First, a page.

Ed Brubaker's Angel of Death
Raimi the Mighty
the stars of Angel of Death walk into the room, the
air fills with the sound of camera clicks. Even digital,
they still have that strange shuttering sound. So Ted Raimi
whips out his camera and starts shooting back. "See how
YOU like it!" he says with a smirk. "I'm going to Twitter
this right now!"
Zoe Bell and
Doug Jones just laugh. This trio clearly has a lot of affection
for each other, smiles and teasing coming easily. You'd
never know they're here to promote a taut and violent action
piece starring Bell as an assassin haunted by her amoral
For Raimi, it
was a lark. Already a well-established character actor,
his brief moments in Angel of Death won't mean much
in the greater arc of his career. But for Bell and Jones,
this marks a turning point of sorts. Both are Hollywood
pros transitioning into a new phase. As Eve, Bell continues
her journey from top stuntwoman to action star and perhaps
more conventional leading lady. Jones, master of his lanky
physicality, gets the rare chance to show what a gifted
actor he is without hiding behind latex or CG effects.
"When you have
a career of twenty-three years under prosthetic rubber,"
Jones says affably, "to take that off and to come out on
film like this is rather a vulnerable feeling. The difference
is like walking out of the house in a sweater, and walking
out of the house in a Speedo. Both are legal, but in the
Speedo you're like oh, gosh, are the neighbors watching
me? But then you get to the pool and everything's okay.
That's what it's like for me."
"I know that
analogy!" Bell agrees, her soft New Zealand accent giving
her anxiety a lilt. "It was like that working with Lucy
(Lawless)…in three or four years of Xena we were
rarely on the set together, and then suddenly she's (in
a scene) kneeling down with a pair of pliers and I'm thinking
'when did this happen?'"
Bell knows Ted will be Ted.
then continues, "I don't want to get all mushy about it,
like 'she taught me everything I know.' It's not… I was
her stuntwoman. She wasn't giving me acting lessons when
I was 18. But I watched her on set and I really appreciated
and respected the way she was on set, and I think that translated
to me as a professional."
They shot swiftly
under director Paul Etheredge, a production of three weeks
with a budget of, as Bell puts it with a pinky to her mouth,
"one meeeeellion dollars." Raimi jumps in to note that it
was the most Sony had ever spent on an internet production,
as Angel of Death began as a serial on Crackle.com.
The studio had expected one million viewers, but Raimi proudly
adds, "as it happens, they got five million."
it felt like a real movie," Jones says, helping Bell as
she articulates the differences between this and other shoots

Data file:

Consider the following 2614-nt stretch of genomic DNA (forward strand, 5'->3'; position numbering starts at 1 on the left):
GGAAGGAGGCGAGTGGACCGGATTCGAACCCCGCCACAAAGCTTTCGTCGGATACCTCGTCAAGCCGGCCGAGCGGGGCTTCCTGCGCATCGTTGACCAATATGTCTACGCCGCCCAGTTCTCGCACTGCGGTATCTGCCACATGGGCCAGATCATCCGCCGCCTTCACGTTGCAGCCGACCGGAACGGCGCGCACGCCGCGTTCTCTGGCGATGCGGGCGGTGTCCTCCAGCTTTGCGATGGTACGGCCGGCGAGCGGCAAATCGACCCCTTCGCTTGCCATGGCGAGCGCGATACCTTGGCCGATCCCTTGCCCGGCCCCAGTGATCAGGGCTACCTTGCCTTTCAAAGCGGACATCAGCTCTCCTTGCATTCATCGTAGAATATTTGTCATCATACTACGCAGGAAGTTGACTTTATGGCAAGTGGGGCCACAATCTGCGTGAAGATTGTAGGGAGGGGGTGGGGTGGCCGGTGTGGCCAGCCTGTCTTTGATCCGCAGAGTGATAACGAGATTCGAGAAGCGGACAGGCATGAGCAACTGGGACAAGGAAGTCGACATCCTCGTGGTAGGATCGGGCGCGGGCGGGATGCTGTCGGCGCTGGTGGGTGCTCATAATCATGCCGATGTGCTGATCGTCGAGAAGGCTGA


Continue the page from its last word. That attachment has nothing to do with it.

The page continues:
she has worked. She finally just laughs, "we had a lot of
really talented people for really cheap!"
Raimi also notes
that the money seemed to make it to the set. "Look! Real
craft services!" he jokes, causing rueful laughs from both
Bell and Jones as they remember other productions. Jones
sighs with relief, "and we had trailers instead of gas station
Jones: "...you get to the pool and everything's
a nod from Bell. "That's the joy of casting someone like
me in the lead," she says, "instead of someone who has a
name. The money that might be going to my pocket actually
goes to craft services. And I'm glad that it did, because
I'm a big fan of eating and water… I love free water."
Of course, it
wasn't just the free food that brought these three to the
project. For Raimi, it was simple. "The first A.D. (Assistant
Director) called me up, she's an old friend of mine, and
said 'there's a movie I hope you'll do. My movie.'" He laughs,
"What do I do? She says, 'you come in for a day, you get
tied up you're in a trunk, and then Zoe Bell blows your
brains out.' I said, 'it sounds like every day I worked
on Xena. Sure I'll do that.'"
reminisces, "When I went to the first meeting with the people
that were already involved, I walked out and went 'holy
s**t, that's the kind of thing I want to be involved in.'
was very serious about this role.
want to be involved in something where the character's fascinating,
the storyline is clever, the people involved are smart and
passionate and genuinely want this thing to happen in the
same way I feel about it. Whether it's TV or movies or web
was irrelevant to me."
wanted this role so much she enlisted an acting coach to
help her tap into the necessary resources for Eve. Once
she got past the audition, the project still daunted her.
first day of shooting was the scene with Ted in it," offers
Bell. "I was feeling the challenge and the pressure of the
first day of leading this thing, just knowing that he was
going to be on the set put me at ease and it felt familiar."
The two smile
at each other, and Raimi turns to us. "What's gratifying
for me to see after so many years is that she carries a
picture really well. She has wonderful leading lady qualities
and she's going to be a big star, I think. Enjoy this one
on one with her while you can!"
It's hard to imagine any of them putting on airs. Bell scoffs
at the thought, "Oh, yeah, Shakespeare is next. I'm going
straight to King Lear. I'm gonna be King Lear."
turns serious. "I think for me, action is obviously something
I'm comfortable with, and I love it. I'm not unhappy with
that being a prospect. I just feel there's a niche there
that wasn't before."
I love the idea of comedy, comedy totally appeals to me.
After Angel of Death, I'd love to do more Drama."
"I'm open to
anything, but I understand that to build a reputation and
less of a risk factor for the people that are putting money
in, action's where it's going to start for me and I'm hardly
going to complain about that."
of Death, Raimi's prediction doesn't seem that far-fetched,
and let's throw in that Jones' opportunities should be growing,
too. Angel of Death is now available on DVD.